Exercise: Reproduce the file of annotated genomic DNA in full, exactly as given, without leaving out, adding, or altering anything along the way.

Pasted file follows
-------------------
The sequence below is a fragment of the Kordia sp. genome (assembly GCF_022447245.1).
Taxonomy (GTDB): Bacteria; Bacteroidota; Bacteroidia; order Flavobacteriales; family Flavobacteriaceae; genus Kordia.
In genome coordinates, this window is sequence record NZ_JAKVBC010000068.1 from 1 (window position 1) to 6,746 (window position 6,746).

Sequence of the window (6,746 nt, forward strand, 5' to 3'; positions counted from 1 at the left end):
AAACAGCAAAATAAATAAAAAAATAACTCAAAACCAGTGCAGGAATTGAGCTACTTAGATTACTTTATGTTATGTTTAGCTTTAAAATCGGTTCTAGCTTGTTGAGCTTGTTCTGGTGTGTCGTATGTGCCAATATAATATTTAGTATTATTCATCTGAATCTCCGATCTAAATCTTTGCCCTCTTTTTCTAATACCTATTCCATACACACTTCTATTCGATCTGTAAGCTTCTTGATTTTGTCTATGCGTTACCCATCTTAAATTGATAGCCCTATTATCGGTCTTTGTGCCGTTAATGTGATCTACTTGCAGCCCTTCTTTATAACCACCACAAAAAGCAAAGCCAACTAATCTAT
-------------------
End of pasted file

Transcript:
The sequence below is a fragment of the Kordia sp. genome (assembly GCF_022447245.1).
Taxonomy (GTDB): Bacteria; Bacteroidota; Bacteroidia; order Flavobacteriales; family Flavobacteriaceae; genus Kordia.
In genome coordinates, this window is sequence record NZ_JAKVBC010000068.1 from 1 (window position 1) to 6,746 (window position 6,746).

Sequence of the window (6,746 nt, forward strand, 5' to 3'; positions counted from 1 at the left end):
AAACAGCAAAATAAATAAAAAAATAACTCAAAACCAGTGCAGGAATTGAGCTACTTAGATTACTTTATGTTATGTTTAGCTTTAAAATCGGTTCTAGCTTGTTGAGCTTGTTCTGGTGTGTCGTATGTGCCAATATAATATTTAGTATTATTCATCTGAATCTCCGATCTAAATCTTTGCCCTCTTTTTCTAATACCTATTCCATACACACTTCTATTCGATCTGTAAGCTTCTTGATTTTGTCTATGCGTTACCCATCTTAAATTGATAGCCCTATTATCGGTCTTTGTGCCGTTAATGTGATCTACTTGCAGCCCTTCTTTATAACCACCACAAAAAGCAAAGCCAACTAATCTAT